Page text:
On a recent visit to Denmark, I got to thinking about 3D printers. This was, of course, because of Billy Joel, one of my musical heroes. How so? We will return to Scandinavia shortly, I promise, so bear with me.
A Little Thought Experiment
Imagine a sci-fi machine that can scan and reproduce three-dimensional objects in every detail—let’s call it the Mimic-O-Matic. You put in a paper cup, you get a paper cup. You pop in a handful of coffee beans, it makes another handful for you.
So far, so good.
Now crank it up a notch and imagine that you scan Johannes Vermeer’s Girl with a Pearl Earring and the Mimic-O-Matic reproduces it down to the molecular level. Now you’ve got two paintings on the table that are, in every meaningful way, utterly indistinguishable from each other.
Let’s leave the room for a minute to make a cup of coffee, using the beans and the paper cup we created earlier. By the time we get back, we find that the cat has walked across the table and knocked both versions of Girl with a Pearl Earringdown onto the floor. The paintings are unharmed, but we soon realize that we’ve run into a slight problem: we cannot tell them apart.
What to do? Which painting do we return to the Mauritshuis museum?
If an original is truly identical to its copy, do they even have a mimetic relationship anymore? Are they just reciprocal copies of one another? Is authenticity lost in the process; is it duplicated?
I do not have the answers to these ontological art puzzles, but they did ring through my mind as I made my first-ever visit to… a tribute band concert.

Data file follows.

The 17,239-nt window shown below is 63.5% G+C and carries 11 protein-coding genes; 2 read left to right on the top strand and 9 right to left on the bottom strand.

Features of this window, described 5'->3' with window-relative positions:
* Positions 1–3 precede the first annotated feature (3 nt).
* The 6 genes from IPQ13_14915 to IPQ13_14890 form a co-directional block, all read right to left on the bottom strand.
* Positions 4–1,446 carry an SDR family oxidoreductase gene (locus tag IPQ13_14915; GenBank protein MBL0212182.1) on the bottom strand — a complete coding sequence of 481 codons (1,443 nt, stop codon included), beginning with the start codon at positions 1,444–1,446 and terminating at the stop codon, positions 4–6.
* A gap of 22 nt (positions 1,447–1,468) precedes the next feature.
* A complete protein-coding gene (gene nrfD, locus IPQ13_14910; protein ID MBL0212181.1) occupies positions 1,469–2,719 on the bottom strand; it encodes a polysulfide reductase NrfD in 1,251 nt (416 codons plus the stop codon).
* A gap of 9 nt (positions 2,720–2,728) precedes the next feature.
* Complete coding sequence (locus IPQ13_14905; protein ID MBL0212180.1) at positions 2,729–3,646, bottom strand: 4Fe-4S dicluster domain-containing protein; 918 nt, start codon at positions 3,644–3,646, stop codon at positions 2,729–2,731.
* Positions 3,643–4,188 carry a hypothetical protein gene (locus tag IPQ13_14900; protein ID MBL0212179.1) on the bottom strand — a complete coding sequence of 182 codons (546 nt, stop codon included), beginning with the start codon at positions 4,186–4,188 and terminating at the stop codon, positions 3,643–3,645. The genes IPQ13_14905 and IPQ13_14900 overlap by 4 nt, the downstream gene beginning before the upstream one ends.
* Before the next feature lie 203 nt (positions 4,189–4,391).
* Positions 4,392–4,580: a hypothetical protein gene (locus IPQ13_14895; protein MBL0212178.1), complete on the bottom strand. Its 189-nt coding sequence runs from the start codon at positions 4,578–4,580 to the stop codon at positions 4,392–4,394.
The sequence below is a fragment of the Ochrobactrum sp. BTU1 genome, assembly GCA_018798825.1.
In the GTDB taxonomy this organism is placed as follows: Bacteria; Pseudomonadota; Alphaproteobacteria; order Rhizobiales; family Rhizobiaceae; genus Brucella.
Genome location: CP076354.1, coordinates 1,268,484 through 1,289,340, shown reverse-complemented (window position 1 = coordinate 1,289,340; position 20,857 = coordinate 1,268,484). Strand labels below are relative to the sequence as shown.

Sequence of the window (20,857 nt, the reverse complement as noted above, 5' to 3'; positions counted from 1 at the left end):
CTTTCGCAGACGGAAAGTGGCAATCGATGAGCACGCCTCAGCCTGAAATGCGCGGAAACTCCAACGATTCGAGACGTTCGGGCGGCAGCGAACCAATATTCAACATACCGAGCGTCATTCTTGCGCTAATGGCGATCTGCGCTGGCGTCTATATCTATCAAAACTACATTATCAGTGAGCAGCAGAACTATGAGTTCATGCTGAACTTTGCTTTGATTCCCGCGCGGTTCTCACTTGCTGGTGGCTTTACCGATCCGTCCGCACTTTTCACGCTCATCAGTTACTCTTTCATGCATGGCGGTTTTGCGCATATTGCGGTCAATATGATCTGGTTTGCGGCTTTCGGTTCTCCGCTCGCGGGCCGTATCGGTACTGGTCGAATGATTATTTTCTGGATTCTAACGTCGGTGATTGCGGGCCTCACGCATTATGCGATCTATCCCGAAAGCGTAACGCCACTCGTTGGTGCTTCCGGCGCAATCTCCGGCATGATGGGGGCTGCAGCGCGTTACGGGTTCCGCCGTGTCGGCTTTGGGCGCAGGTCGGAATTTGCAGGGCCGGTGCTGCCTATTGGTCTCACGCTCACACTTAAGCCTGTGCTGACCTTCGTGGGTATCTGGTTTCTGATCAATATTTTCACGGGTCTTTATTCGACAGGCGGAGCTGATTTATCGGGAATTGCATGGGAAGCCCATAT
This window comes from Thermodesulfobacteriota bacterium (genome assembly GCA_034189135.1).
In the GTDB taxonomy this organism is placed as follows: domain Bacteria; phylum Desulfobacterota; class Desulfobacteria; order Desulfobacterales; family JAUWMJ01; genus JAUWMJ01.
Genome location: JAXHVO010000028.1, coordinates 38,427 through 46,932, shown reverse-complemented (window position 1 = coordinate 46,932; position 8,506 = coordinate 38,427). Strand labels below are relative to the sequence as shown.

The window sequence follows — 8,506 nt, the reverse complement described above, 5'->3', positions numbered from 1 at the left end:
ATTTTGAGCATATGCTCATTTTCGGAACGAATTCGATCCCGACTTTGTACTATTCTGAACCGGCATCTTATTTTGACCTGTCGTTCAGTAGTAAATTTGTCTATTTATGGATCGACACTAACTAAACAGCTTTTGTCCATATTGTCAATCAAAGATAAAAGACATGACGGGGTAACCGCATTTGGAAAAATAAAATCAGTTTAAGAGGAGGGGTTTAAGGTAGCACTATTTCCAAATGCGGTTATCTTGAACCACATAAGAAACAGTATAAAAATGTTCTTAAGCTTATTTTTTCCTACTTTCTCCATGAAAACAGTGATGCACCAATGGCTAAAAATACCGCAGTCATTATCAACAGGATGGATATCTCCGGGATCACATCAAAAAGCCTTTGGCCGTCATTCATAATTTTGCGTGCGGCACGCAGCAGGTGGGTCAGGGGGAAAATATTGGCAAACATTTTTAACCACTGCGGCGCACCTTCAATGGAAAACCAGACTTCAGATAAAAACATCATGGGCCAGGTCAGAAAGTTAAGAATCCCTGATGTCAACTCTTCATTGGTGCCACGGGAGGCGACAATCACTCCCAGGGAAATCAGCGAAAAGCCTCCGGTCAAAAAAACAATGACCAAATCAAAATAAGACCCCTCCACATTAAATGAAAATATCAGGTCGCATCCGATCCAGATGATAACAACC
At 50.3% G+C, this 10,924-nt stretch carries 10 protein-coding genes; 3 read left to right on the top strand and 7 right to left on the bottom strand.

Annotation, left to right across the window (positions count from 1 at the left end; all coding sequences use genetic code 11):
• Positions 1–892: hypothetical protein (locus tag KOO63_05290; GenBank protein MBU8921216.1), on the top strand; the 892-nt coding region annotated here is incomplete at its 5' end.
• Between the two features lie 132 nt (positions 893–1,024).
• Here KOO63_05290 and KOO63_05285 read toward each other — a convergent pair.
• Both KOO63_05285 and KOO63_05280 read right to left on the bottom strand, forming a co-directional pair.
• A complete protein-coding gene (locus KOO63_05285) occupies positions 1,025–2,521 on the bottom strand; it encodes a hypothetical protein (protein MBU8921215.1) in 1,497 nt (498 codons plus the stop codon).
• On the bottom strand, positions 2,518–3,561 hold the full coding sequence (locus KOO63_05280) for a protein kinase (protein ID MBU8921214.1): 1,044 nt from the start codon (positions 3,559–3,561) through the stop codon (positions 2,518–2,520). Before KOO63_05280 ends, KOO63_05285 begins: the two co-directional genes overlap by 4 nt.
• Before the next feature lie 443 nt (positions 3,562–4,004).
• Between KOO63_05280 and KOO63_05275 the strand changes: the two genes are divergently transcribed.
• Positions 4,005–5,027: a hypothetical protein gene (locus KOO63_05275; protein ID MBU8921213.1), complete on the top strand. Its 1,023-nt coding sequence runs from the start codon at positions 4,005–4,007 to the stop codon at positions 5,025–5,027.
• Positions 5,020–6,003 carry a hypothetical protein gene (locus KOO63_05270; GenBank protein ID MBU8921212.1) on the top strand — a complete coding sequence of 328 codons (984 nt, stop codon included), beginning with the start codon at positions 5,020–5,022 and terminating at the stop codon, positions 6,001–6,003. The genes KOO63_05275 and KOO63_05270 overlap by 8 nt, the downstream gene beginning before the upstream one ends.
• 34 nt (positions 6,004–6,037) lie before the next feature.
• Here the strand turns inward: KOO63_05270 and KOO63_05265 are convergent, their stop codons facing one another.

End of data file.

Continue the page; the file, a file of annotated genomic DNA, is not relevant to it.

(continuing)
All Hail the Original!
Tribute bands are a funny thing. These performers play other people’s music, often trying to approximate the look and sound of the original artist. They cover the entire spectrum from consummate artistry to inept fanboy amateurism, from faithful reproduction to fanciful reimagining, from slavish copycatting to outright parody.
It’s a bit of a sport among tribute bands to come up with clever punny names that reference their inspiration. Just consider this little sampling:
- Fan Halen (Van Halen)
- Pink Fraud (Pink Floyd)
- Fake That (Take That)
- Oasish (Oasis)
- The Rolling Clones (The Rolling Stones)
- Björn Again (ABBA)
My own little pilgrimage to Denmark led me to the city of Ringsted, at a 40-minute train ride from Copenhagen, where singer-pianist Elio Pace and his ensemble kicked off their nationwide tour of The Billy Joel Songbook.
Not a “proper” tribute band cum funny name then, but more of a tribute concert. And what a concert it was!
The Best-Laid Plans…
There is one little detail of this story that I’ve not mentioned yet. The entire enterprise was a belated birthday gift from my wife, who wanted to take me to a concert by Billy Joel. And she had initially thought that the tickets she bought back in June were to an actual Billy Joel concert. Imagine her surprise and dismay when we soon discovered, as we prepared our trip, that this was “just” The Billy Joel Songbook, courtesy some guy called Elio Pace.
As the gift’s recipient, in all honesty, I didn’t care—it was the thought that counted and a romantic weekend away in Denmark sounded wonderful. Besides, I did a little digging online and quickly discovered that this tribute performance was rated very highly. So it was all good; as far as I was concerned, nothing had gone awry.
A Vermeer Is No Concert